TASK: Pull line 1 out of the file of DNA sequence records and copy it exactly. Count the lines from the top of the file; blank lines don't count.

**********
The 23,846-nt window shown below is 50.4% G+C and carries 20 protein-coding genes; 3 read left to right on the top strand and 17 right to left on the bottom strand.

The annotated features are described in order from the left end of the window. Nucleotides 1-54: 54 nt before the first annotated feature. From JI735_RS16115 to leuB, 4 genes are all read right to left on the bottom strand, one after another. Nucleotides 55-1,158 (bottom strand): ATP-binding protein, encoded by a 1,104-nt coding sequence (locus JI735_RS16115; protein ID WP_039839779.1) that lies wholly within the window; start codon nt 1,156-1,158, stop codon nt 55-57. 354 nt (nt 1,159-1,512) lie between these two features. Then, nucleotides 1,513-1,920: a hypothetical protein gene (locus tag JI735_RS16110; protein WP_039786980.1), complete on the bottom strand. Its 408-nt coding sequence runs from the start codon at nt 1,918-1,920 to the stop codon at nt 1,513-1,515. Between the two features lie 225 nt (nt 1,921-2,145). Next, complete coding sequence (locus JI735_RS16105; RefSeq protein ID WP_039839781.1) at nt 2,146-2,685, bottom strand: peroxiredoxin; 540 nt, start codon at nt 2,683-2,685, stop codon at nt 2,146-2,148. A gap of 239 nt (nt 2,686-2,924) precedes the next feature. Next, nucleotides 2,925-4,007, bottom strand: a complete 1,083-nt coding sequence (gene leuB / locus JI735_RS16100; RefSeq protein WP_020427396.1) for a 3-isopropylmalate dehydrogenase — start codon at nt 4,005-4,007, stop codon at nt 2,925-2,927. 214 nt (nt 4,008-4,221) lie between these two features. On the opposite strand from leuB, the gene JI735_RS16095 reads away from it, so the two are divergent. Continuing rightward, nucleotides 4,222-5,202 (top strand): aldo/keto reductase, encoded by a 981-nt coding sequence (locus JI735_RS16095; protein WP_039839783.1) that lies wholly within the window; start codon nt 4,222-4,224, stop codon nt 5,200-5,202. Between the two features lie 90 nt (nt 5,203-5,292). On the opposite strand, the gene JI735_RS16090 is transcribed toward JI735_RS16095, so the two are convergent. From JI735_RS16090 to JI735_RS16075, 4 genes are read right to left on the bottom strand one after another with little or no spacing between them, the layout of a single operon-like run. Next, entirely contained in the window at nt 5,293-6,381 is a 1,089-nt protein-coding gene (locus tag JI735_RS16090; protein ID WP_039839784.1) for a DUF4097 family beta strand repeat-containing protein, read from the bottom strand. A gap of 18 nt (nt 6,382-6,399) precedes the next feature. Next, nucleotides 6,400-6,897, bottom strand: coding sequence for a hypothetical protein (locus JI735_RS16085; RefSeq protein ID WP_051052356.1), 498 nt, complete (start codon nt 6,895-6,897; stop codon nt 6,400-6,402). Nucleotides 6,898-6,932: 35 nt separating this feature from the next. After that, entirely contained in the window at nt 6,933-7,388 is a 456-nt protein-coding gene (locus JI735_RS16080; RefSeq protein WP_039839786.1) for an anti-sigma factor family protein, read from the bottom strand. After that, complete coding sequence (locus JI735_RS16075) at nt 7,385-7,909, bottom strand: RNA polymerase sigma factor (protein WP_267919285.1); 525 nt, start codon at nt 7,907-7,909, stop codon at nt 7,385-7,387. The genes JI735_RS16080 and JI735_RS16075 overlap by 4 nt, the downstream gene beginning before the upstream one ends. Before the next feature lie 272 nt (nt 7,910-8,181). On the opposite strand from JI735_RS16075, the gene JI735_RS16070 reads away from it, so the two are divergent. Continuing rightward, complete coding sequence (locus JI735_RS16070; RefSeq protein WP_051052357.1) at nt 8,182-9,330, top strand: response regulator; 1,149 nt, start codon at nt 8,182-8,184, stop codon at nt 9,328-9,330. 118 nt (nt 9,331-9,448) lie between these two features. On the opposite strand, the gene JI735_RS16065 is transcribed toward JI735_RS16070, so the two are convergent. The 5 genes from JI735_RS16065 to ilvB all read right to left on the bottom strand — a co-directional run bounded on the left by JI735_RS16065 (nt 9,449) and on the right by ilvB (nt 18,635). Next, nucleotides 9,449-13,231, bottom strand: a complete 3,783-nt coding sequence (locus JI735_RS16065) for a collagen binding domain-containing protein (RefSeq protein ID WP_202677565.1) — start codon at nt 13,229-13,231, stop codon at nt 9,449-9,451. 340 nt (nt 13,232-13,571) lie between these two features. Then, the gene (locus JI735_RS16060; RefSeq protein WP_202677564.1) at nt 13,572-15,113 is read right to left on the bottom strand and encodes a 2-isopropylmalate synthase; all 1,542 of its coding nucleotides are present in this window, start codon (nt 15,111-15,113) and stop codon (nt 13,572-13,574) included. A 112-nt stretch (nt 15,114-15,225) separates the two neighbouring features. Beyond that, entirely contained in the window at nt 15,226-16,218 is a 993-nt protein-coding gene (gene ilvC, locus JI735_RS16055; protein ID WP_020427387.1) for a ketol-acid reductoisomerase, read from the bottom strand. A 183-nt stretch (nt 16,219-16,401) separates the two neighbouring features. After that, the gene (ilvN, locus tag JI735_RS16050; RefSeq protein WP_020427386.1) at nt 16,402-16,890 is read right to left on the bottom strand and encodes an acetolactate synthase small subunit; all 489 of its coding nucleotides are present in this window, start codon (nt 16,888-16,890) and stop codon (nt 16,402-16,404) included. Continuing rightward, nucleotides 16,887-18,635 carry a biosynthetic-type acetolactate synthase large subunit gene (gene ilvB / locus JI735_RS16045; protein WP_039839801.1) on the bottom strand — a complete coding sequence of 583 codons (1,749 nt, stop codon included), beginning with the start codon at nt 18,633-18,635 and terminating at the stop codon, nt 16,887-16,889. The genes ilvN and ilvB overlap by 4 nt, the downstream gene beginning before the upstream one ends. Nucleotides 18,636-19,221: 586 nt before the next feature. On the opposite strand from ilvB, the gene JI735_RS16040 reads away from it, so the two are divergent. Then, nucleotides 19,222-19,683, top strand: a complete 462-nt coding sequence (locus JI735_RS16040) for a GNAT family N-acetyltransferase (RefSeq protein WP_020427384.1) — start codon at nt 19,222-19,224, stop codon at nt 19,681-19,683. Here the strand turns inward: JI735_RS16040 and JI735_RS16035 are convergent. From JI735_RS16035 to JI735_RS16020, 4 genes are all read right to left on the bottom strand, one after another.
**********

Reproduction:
The 23,846-nt window shown below is 50.4% G+C and carries 20 protein-coding genes; 3 read left to right on the top strand and 17 right to left on the bottom strand.